However, the initial US draft resolution, which was watered down to win the support of Russia and China, would have allowed a Security Council committee to designate cargo ships for non-consensual inspections and authorized states to use all necessary measures to interdict these ships on the high seas.

French President Emmanuel Macron said on Wednesday he was counting on UN Security Council members China and Russia to step up sanctions on North Korea.

“I am counting a lot in particular on China and Russia in order to take the most difficult and effective sanctions,” Macron told France 24 television.

Many nuclear experts say the North has yet to prove it has mastered all technical hurdles, including the ability to deliver a heavy nuclear warhead reliably atop an ICBM, but it was likely that it soon would.

“We don’t have to like it, but we’re going to have to learn to live with North Korea’s ability to target the United States with nuclear weapons,” said Jeffrey Lewis, head of the East Asia Nonproliferation Program at the Middlebury Institute of Strategic Studies.

‘Threaten Everywhere’

US, Japanese and South Korean officials all agreed the missile, which landed within Japan’s exclusive economic zone, was likely an ICBM.

“It went higher, frankly, than any previous shot they’ve taken, a research and development effort on their part to continue building ballistic missiles that can threaten everywhere in the world, basically,” US Defense Secretary Jim Mattis told reporters at the White House.

Trump, who was briefed on the missile while it was in flight, said it did not change his administration’s approach to North Korea, which has included new curbs to hurt trade between China and North Korea.

Washington has said repeatedly that all options, including military ones, are on the table in dealing with North Korea while stressing its desire for a peaceful solution.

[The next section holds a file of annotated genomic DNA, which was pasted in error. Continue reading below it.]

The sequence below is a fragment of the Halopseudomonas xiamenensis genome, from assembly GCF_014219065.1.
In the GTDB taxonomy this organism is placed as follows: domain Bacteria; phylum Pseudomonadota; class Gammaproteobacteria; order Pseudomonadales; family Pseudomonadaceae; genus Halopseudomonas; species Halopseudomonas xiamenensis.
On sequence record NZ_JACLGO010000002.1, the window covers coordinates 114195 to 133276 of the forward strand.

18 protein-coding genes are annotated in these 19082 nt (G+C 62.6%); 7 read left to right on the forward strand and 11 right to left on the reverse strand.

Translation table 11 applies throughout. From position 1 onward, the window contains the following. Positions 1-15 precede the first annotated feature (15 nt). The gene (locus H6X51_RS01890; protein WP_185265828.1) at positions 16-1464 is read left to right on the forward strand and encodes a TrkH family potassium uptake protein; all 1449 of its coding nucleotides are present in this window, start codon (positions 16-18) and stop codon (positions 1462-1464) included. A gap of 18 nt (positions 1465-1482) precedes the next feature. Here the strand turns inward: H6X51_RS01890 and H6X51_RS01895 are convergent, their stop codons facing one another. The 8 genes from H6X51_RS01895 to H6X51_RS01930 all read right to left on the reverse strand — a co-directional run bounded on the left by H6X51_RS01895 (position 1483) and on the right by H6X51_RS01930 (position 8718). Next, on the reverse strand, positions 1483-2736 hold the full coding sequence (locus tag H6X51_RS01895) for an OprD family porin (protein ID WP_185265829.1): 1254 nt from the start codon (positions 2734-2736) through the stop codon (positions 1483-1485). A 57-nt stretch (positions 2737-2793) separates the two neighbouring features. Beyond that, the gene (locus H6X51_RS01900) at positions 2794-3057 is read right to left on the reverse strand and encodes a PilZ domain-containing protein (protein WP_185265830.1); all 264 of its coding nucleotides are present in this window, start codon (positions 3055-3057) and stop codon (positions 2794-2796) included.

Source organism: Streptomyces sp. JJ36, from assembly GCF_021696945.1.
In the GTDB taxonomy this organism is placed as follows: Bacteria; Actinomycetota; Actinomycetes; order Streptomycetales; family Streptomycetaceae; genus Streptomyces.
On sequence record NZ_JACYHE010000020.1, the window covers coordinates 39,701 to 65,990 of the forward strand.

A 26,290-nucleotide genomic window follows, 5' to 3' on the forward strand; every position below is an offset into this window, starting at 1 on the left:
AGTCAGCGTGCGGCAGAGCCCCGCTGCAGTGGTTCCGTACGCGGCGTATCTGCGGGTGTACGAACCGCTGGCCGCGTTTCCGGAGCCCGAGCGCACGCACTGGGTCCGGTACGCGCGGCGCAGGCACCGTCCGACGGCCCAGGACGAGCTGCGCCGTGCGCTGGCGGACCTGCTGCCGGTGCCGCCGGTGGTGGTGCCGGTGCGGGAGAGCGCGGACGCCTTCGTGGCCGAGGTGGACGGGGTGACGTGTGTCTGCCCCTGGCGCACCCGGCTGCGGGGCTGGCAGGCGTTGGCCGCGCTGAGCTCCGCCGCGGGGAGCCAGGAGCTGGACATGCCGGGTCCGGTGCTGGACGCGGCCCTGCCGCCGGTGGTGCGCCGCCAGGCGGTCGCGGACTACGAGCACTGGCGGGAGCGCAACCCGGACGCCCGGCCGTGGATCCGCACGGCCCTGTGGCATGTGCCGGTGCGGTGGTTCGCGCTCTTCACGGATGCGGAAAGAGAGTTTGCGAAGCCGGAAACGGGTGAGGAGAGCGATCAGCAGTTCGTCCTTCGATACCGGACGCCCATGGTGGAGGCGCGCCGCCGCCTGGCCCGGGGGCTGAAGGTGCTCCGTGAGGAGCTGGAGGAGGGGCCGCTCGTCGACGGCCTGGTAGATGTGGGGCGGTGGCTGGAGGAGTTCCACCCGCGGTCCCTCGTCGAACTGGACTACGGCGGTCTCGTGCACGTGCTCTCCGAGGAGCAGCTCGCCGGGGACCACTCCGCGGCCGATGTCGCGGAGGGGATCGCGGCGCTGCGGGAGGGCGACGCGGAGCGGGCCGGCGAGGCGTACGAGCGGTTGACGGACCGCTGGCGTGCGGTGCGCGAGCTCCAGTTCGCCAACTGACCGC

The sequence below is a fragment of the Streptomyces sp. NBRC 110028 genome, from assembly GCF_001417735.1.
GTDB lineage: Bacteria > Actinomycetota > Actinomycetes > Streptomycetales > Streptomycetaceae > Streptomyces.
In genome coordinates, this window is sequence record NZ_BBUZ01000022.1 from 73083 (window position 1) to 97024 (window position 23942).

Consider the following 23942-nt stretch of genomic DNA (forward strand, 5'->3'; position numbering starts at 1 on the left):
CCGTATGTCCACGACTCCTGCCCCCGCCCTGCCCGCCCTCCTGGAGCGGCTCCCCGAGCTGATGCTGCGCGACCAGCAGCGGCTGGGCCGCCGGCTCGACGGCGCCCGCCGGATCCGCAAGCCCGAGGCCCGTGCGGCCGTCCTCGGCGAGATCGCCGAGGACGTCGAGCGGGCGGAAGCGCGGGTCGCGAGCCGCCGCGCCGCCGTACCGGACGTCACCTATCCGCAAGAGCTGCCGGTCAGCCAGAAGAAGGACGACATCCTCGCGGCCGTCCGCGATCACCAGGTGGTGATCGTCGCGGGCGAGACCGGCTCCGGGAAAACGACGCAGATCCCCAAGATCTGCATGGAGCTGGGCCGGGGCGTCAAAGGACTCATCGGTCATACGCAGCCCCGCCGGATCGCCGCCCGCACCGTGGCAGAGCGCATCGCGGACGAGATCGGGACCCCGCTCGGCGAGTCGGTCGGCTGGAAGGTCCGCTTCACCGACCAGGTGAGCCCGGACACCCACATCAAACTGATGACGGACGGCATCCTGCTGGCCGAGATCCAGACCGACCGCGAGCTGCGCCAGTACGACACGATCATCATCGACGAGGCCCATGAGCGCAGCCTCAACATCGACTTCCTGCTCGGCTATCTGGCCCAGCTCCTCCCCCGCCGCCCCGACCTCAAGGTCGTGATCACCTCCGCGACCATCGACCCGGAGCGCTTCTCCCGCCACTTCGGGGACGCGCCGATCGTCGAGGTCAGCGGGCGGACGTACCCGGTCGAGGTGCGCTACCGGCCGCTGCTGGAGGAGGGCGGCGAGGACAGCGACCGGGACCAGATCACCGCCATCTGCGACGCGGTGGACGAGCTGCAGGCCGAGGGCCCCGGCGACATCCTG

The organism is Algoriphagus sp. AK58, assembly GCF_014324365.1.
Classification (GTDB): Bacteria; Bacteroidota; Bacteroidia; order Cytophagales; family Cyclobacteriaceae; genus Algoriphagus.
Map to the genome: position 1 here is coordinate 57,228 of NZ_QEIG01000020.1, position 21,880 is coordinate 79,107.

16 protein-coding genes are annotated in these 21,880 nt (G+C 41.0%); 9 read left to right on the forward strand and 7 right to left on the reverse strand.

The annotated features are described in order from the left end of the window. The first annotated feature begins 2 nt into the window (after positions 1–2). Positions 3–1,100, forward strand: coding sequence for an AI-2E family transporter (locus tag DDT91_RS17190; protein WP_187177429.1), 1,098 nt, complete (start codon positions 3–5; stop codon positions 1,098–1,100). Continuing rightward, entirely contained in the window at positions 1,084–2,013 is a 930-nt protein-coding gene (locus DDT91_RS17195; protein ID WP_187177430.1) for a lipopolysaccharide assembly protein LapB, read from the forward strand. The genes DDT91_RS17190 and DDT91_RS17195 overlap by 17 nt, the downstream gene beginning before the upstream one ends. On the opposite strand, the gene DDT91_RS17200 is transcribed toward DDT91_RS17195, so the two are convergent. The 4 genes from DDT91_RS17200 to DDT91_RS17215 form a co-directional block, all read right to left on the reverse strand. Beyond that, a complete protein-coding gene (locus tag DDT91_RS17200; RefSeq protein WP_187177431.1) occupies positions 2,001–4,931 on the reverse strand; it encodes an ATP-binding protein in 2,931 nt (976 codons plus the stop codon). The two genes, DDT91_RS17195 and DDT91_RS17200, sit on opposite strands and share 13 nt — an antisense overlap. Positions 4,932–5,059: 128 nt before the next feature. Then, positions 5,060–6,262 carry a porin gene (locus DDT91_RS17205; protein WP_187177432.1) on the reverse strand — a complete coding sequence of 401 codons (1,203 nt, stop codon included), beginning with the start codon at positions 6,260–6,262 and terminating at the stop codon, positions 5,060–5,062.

An international meeting in Canada in January is designed to produce “better ideas” to ease tensions over Pyongyang’s nuclear and ballistic missile tests, Canadian officials said on Wednesday, although North Korea itself will not be invited.

Tillerson said on Wednesday the United States has “a long list of additional potential sanctions, some of which involve potential financial institutions, and the Treasury Department will be announcing those when they’re ready to roll those out.”

US East Coast in Range?

The new Hwasong-15, named after the planet Mars, was a more advanced version of an ICBM tested twice in July, North Korea said. It was designed to carry a “super-large heavy warhead”.

Based on its trajectory and distance, the missile would have a range of more than 13,000 km (8,100 miles) – more than enough to reach Washington D.C. and the rest of the United States, the US-based Union of Concerned Scientists said.

However, it was unclear how heavy a payload the missile was carrying, and it was uncertain if it could carry a large nuclear warhead that far, the nonprofit science advocacy group added.

The test comes less than three months before South Korea hosts the Winter Olympics at a resort just 80 km (50 miles) from the heavily fortified border with the North.

North Korea has said its weapons programmes are a necessary defence against US plans to invade. The United States, which has 28,500 troops in South Korea as a legacy of the 1950-53 Korean War, denies any such intention. (Reuters)